So I am proud that some of my soldiers, they were part of the Second Brigade, they were attached to second brigade, were involved in that, but all the credit should go to the special forces and the second brigade for killing Uday and Qusay.

    The image of the fighting in Iraq really didn't get started seriously in our area, I should say, until late 2004. I think we in our first encounter with IEDs (improvised explosive device) sometime in maybe this summer or fall, I don't remember exactly of 2004, and of course it soon became much more significant, you know the EFP (explosively formed penetrator), the worst kind of IED that were manufactured in Iran and those things started showing up. But that was mostly after my brigade had gone home. We did lose some soldiers injured and killed to IEDs, but those were the original, a smaller, cruder type IEDs.

    Sputnik: When Saddam's sons were eliminated at that time was it considered to be a successful operation or not? Were they supposed to be taken dead or alive or better alive than dead? What was the order normally when it was about such high ranking people?

    Lieutenant General Ben Hodges: Honestly, I don't know. I would imagine that it would have been preferable to capture them if possible so that then they could be tried in legal system of justice. But, again, I was not involved, so I don't know.

    Q: How did you learn, that Saddam was captured?

    Lieutenant General Ben Hodges: I remember we were sitting in the division headquarters for one of our periodic updates, with all the brigade commanders and the division commander and staff we would come together, I don't know, maybe every two to four weeks we would come to the headquarters in Mosul and, because our division was spread out from Syria all across of Northern Iraq.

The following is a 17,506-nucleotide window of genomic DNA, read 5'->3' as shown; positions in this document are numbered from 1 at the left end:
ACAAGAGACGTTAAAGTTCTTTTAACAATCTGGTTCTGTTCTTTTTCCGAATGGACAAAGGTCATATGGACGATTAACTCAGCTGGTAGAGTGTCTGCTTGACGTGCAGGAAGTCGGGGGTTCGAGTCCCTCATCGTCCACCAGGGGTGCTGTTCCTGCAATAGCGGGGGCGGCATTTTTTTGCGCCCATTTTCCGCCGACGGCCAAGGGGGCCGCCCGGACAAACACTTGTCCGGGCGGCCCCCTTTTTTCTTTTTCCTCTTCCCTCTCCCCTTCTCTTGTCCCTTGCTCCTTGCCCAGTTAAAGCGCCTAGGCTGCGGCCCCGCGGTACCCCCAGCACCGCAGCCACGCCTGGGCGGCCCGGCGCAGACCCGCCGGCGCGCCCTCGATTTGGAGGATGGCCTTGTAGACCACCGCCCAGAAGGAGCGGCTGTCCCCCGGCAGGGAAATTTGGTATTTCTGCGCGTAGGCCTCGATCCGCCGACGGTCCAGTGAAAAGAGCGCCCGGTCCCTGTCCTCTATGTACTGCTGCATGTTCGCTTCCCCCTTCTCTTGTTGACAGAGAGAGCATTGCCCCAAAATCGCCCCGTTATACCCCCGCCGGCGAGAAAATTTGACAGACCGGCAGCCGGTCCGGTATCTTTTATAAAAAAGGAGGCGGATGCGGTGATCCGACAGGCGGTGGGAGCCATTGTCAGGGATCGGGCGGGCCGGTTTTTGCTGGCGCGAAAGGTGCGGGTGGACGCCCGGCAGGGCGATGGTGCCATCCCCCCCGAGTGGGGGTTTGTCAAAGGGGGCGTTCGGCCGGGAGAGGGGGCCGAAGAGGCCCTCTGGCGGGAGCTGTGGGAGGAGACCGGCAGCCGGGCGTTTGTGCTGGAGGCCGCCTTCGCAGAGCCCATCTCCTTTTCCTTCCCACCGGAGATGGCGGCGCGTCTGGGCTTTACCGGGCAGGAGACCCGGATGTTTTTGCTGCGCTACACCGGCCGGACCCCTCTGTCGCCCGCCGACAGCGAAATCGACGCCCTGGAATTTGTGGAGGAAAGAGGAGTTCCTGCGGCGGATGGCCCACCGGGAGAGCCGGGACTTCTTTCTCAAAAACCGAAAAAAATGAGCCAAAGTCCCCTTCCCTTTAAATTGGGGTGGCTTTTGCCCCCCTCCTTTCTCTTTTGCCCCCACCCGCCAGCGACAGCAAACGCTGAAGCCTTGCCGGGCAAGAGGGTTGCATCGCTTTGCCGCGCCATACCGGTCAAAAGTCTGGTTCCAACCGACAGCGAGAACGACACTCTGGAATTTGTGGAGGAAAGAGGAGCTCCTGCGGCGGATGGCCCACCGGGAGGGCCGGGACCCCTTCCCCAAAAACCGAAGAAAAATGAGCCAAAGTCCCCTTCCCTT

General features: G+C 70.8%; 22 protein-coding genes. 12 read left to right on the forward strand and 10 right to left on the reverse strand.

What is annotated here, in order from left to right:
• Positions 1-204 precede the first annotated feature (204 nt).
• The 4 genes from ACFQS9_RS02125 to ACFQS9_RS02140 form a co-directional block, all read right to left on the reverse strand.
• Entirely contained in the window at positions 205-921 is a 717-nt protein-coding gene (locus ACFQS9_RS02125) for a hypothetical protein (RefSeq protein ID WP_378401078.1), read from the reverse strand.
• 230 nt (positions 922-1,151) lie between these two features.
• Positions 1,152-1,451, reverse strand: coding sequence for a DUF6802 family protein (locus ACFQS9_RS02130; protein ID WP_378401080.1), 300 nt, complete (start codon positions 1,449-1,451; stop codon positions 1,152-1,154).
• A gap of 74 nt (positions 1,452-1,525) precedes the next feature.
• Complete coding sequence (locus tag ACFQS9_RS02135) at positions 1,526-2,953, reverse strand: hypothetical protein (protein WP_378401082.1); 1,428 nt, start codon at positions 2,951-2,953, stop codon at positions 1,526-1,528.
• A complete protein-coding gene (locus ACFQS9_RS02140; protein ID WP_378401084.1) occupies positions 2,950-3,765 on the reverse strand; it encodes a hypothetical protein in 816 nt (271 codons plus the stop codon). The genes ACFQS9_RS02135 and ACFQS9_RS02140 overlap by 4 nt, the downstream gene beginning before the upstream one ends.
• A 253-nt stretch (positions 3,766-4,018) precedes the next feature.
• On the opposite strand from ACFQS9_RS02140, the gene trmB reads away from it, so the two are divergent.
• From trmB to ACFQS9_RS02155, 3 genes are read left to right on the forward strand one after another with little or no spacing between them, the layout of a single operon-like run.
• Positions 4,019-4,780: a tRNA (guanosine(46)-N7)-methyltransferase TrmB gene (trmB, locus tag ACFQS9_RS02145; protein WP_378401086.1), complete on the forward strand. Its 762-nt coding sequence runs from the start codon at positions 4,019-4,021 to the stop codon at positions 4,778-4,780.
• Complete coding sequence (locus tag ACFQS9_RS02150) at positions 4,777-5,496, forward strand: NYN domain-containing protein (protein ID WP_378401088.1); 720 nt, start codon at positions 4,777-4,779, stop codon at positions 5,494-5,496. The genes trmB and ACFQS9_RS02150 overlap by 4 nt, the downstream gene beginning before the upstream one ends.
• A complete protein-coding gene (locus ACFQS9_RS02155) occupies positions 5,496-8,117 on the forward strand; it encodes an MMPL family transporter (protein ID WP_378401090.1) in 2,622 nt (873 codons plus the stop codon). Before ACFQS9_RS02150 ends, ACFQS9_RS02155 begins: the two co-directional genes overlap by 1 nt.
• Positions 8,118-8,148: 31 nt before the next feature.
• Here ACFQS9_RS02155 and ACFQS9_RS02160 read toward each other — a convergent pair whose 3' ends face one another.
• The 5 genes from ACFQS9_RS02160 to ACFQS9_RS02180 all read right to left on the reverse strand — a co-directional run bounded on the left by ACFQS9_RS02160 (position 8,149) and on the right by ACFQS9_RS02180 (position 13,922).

And I remember we were sitting in there and the announcement was made and I remember feeling elated, like, "Wow!" This shows perhaps how maybe I was naive, but I remember being elated that he had been captured, that that represented such an important thing because whatever mistakes we made there's no disputing about the fact that Saddam Hussein was a cruel dictator that was responsible for the death of thousands of his own people. And so we felt like we had accomplished something very positive to protect civilians from a dictator who killed his own people. So it was very satisfying to hear that this did happen.

    Sputnik: What's the kind of a feeling that, well, the war is over or what?

    Lieutenant General Ben Hodges: I think we were mature enough to know that just a capture of one person does not automatically mean that that's the end of the war. But it certainly seemed that the end was much closer.

    Sputnik: How can you assess the role of the Iraqis in Saddam's capture? They assisted as far as I understand.

    Lieutenant General Ben Hodges: Perhaps. I don't know. I mean it would have been special forces working with Iraqi counterparts, intelligence and of course the regular army soldiers that were responsible for that region out of Tikrit. But I don't know.

    Sputnik: I read that as the person who allegedly disclosed Saddam's whereabouts got somewhat 30 million dollars reward. Did you hear that? They did pay him?